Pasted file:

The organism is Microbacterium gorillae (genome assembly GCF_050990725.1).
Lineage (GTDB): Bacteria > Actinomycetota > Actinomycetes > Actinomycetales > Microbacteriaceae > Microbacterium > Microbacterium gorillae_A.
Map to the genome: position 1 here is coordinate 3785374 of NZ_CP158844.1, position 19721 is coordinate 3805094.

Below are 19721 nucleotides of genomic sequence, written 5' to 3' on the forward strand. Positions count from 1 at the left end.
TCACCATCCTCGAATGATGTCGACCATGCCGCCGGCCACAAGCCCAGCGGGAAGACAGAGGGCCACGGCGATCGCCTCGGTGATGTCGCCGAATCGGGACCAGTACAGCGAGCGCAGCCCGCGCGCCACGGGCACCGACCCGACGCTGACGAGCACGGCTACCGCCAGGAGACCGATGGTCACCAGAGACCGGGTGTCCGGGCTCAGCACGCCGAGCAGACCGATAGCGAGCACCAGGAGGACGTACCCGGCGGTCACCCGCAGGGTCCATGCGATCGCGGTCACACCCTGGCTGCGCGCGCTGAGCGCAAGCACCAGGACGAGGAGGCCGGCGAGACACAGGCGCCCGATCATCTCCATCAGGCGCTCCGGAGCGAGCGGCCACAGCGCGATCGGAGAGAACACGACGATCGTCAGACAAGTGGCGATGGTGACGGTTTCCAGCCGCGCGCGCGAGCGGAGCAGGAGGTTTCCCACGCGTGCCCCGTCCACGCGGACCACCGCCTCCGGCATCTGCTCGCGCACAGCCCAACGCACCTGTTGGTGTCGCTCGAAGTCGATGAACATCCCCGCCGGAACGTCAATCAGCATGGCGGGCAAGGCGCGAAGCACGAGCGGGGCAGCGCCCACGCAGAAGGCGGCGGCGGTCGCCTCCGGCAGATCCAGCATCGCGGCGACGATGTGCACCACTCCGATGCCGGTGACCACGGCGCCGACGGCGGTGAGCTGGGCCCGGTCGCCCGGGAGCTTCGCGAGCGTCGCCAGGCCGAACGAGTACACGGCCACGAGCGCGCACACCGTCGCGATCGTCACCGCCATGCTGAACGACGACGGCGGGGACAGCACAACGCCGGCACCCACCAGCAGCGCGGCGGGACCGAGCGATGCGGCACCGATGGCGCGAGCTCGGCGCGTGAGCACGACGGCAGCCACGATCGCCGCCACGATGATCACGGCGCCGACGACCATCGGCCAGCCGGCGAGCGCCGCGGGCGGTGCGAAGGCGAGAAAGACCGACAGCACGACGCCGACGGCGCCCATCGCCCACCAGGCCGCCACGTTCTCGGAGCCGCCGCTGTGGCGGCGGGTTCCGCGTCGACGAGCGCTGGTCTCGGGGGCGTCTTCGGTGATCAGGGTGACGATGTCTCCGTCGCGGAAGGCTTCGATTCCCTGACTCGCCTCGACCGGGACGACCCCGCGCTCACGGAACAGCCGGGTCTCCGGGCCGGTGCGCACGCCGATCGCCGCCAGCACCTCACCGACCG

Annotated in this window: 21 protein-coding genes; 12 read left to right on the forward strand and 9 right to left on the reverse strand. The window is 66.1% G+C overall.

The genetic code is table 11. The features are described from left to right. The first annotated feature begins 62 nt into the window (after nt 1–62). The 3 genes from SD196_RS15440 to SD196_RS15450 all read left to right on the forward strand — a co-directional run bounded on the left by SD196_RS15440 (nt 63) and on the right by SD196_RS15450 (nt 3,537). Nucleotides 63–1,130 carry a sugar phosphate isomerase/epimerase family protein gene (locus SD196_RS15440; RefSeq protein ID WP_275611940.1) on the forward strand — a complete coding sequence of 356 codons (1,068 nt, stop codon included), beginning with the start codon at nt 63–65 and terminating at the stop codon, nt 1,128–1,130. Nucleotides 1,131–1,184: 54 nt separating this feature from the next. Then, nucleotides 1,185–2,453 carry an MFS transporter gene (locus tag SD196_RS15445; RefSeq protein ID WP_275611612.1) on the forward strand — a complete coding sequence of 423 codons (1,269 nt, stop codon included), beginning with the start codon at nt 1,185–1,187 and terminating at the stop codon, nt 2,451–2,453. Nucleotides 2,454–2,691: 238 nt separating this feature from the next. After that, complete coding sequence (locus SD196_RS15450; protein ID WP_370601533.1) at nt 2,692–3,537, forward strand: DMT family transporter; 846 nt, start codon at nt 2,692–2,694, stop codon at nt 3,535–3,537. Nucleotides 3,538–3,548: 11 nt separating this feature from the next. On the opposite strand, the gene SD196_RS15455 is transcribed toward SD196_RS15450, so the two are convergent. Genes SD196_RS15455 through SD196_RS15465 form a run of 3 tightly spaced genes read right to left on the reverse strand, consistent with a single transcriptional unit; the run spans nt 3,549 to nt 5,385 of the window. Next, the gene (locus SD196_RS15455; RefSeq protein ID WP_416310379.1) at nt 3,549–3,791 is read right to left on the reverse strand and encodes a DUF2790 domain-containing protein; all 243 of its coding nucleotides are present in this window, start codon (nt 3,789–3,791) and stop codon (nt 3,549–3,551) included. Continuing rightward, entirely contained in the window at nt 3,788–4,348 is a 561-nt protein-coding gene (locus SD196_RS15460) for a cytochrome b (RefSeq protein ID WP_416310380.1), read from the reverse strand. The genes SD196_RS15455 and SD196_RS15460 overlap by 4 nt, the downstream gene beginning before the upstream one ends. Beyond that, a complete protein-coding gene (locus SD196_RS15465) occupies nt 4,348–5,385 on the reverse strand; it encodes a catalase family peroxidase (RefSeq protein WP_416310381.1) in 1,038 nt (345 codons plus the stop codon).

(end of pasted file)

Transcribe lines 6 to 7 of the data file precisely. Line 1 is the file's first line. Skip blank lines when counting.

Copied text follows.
Annotated in this window: 21 protein-coding genes; 12 read left to right on the forward strand and 9 right to left on the reverse strand. The window is 66.1% G+C overall.

The genetic code is table 11. The features are described from left to right. The first annotated feature begins 62 nt into the window (after nt 1–62). The 3 genes from SD196_RS15440 to SD196_RS15450 all read left to right on the forward strand — a co-directional run bounded on the left by SD196_RS15440 (nt 63) and on the right by SD196_RS15450 (nt 3,537). Nucleotides 63–1,130 carry a sugar phosphate isomerase/epimerase family protein gene (locus SD196_RS15440; RefSeq protein ID WP_275611940.1) on the forward strand — a complete coding sequence of 356 codons (1,068 nt, stop codon included), beginning with the start codon at nt 63–65 and terminating at the stop codon, nt 1,128–1,130. Nucleotides 1,131–1,184: 54 nt separating this feature from the next. Then, nucleotides 1,185–2,453 carry an MFS transporter gene (locus tag SD196_RS15445; RefSeq protein ID WP_275611612.1) on the forward strand — a complete coding sequence of 423 codons (1,269 nt, stop codon included), beginning with the start codon at nt 1,185–1,187 and terminating at the stop codon, nt 2,451–2,453. Nucleotides 2,454–2,691: 238 nt separating this feature from the next. After that, complete coding sequence (locus SD196_RS15450; protein ID WP_370601533.1) at nt 2,692–3,537, forward strand: DMT family transporter; 846 nt, start codon at nt 2,692–2,694, stop codon at nt 3,535–3,537. Nucleotides 3,538–3,548: 11 nt separating this feature from the next. On the opposite strand, the gene SD196_RS15455 is transcribed toward SD196_RS15450, so the two are convergent. Genes SD196_RS15455 through SD196_RS15465 form a run of 3 tightly spaced genes read right to left on the reverse strand, consistent with a single transcriptional unit; the run spans nt 3,549 to nt 5,385 of the window. Next, the gene (locus SD196_RS15455; RefSeq protein ID WP_416310379.1) at nt 3,549–3,791 is read right to left on the reverse strand and encodes a DUF2790 domain-containing protein; all 243 of its coding nucleotides are present in this window, start codon (nt 3,789–3,791) and stop codon (nt 3,549–3,551) included. Continuing rightward, entirely contained in the window at nt 3,788–4,348 is a 561-nt protein-coding gene (locus SD196_RS15460) for a cytochrome b (RefSeq protein ID WP_416310380.1), read from the reverse strand. The genes SD196_RS15455 and SD196_RS15460 overlap by 4 nt, the downstream gene beginning before the upstream one ends. Beyond that, a complete protein-coding gene (locus SD196_RS15465) occupies nt 4,348–5,385 on the reverse strand; it encodes a catalase family peroxidase (RefSeq protein WP_416310381.1) in 1,038 nt (345 codons plus the stop codon).